Comparison types and the physical self in older adulthood
Older adulthood can be accompanied by physical changes reflecting decline. How older individuals perceive these changes is of particular interest since physical self-perceptions have been associated with psychological well-being and behavior (McAuley, 2000; Menec & Chipperfield, 1997). Information sources that older adults utilize in order to form perceptions of their physical self are comparisons with others (social) or with themselves from a previous time (temporal). Theoretical perspectives on these comparisons propose that they have different ramifications for feelings of well-being (Albert, 1977; Festinger, 1954) especially for older individuals (Suls & Mullen, 1982, 1983-84). Greater utilization of downward social comparisons (DSC, comparing with less fortunate others) relates to positive affect whereas upward social comparisons (USC, comparing with superior others) and/or downward temporal comparisons (TC, comparing with a previous self) relate to negative affect. The purposes of this study were to (a) examine relationships between physical self-perceptions and comparison types and (b) examine physical self-worth as a mediator between comparison types and well-being indices. It was hypothesized that higher physical self-perceptions would associate with greater tendencies toward DSC and lower tendency to engage in USC or TC. It was also hypothesized that physical self-worth would mediate the relationships between comparison types and well-being indices. Older adults residing in independent living communities (N = 208), ages 65 to 103 years (M = 82.3, SD = 7.8), completed reliable and valid measures of comparison type utilization, physical self-perceptions, depressed affect, life satisfaction, global self-esteem, and physical activity. Results generally aligned with theoretical expectations and partially supported the hypotheses. DSC relationships were not in the expected direction, whereas USC and TC relationships were in the expected direction. Hierarchical multiple regression analyses revealed that physical self-worth partially mediated the relationships between comparison types and well-being indices providing partial support for the hypothesized pattern of relationships. Further examination of physical self-worth and self-evaluations that older adults utilize could provide insight to how individuals positively or negatively negotiate the physical changes that accompany older age.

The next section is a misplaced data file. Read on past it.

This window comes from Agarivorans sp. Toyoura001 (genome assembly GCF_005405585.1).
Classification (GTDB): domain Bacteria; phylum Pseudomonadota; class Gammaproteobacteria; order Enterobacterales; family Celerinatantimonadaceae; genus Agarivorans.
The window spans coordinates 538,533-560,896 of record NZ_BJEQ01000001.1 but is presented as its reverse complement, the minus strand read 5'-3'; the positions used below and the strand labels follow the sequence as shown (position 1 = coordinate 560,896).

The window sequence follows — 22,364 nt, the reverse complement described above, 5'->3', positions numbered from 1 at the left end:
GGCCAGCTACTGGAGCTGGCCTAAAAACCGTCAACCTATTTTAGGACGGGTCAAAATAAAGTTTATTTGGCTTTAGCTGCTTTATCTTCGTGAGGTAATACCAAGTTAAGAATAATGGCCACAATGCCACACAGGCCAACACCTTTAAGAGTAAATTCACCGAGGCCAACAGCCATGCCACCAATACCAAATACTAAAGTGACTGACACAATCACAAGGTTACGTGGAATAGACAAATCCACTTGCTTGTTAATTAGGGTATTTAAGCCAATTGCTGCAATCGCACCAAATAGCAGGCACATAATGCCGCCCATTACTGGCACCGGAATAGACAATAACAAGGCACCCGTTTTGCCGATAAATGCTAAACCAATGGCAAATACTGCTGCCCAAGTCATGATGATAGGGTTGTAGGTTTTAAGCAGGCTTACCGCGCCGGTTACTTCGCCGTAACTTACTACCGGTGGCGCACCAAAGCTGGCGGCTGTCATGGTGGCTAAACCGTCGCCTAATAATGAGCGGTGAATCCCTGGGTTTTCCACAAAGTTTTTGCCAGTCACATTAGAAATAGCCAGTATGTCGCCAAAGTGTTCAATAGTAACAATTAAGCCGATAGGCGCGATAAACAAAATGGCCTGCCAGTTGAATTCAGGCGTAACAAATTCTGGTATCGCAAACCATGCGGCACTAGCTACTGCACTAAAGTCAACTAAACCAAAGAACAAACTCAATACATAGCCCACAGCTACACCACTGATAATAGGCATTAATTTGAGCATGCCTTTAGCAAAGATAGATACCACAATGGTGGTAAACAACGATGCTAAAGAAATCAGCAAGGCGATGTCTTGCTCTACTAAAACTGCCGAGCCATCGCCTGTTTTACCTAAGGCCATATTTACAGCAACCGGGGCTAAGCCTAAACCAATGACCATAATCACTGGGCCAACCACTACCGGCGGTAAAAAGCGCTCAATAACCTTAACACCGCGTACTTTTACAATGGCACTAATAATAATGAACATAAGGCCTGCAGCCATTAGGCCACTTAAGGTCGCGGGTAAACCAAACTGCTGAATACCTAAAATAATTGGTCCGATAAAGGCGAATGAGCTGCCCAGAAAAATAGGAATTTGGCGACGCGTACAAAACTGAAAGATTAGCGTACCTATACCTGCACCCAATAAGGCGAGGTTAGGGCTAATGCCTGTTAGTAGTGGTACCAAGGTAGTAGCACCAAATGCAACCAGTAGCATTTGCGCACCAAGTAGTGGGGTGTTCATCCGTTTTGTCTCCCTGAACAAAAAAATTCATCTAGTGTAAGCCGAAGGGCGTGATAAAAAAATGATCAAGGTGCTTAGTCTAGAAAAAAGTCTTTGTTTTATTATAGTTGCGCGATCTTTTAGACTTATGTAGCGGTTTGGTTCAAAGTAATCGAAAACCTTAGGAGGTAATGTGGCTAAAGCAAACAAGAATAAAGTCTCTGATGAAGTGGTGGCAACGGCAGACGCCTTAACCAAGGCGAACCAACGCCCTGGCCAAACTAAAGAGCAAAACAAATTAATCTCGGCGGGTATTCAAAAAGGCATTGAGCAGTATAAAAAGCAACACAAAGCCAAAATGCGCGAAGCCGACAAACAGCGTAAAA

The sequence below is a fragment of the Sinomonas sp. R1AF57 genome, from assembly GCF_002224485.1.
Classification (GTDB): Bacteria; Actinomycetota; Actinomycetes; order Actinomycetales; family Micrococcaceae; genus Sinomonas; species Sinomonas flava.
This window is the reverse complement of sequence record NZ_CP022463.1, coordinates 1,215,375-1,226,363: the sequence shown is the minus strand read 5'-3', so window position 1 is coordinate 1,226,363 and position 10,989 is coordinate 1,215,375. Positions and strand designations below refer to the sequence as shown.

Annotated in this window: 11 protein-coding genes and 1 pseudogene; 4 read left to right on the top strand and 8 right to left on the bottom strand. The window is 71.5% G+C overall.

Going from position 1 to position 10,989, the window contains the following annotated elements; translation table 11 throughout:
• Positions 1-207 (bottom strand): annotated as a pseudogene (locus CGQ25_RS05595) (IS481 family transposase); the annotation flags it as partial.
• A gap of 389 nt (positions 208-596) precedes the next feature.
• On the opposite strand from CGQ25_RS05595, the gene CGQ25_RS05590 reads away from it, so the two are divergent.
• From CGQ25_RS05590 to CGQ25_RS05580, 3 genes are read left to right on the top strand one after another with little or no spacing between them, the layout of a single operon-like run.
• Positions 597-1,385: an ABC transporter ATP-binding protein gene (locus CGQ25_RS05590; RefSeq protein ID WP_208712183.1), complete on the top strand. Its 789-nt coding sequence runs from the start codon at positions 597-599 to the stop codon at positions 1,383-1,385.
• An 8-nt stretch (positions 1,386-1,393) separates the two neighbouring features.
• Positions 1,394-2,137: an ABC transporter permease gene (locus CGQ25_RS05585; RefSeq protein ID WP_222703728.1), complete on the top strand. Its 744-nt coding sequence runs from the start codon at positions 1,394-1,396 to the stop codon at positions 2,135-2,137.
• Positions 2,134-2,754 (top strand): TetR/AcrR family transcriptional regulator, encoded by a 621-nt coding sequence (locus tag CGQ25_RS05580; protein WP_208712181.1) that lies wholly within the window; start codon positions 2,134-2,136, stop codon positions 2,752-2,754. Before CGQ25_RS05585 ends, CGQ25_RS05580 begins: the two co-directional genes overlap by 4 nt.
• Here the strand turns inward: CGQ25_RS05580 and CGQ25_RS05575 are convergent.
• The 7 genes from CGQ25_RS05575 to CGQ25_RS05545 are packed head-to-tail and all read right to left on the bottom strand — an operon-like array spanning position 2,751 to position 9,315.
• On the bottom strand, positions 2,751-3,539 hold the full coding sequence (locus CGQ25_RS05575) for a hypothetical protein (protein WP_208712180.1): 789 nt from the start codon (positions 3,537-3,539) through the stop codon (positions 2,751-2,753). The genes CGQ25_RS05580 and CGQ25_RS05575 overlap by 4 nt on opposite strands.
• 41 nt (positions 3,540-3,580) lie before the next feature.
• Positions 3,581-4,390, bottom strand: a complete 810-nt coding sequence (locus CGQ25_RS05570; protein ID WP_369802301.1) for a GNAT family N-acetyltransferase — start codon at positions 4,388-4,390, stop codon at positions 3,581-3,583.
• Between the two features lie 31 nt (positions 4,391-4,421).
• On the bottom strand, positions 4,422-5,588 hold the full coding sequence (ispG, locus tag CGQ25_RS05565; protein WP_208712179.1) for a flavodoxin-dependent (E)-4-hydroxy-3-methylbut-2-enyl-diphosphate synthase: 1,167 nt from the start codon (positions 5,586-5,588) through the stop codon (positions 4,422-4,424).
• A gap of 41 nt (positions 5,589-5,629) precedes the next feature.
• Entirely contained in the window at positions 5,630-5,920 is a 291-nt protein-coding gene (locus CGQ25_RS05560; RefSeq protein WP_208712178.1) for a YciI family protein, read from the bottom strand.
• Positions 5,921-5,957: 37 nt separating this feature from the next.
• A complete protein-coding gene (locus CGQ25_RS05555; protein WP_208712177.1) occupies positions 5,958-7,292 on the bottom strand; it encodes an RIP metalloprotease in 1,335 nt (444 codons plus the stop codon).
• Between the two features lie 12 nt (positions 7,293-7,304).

Smith, Purdue University.
Off-Campus Purdue Users:
To access this dissertation, please log in to our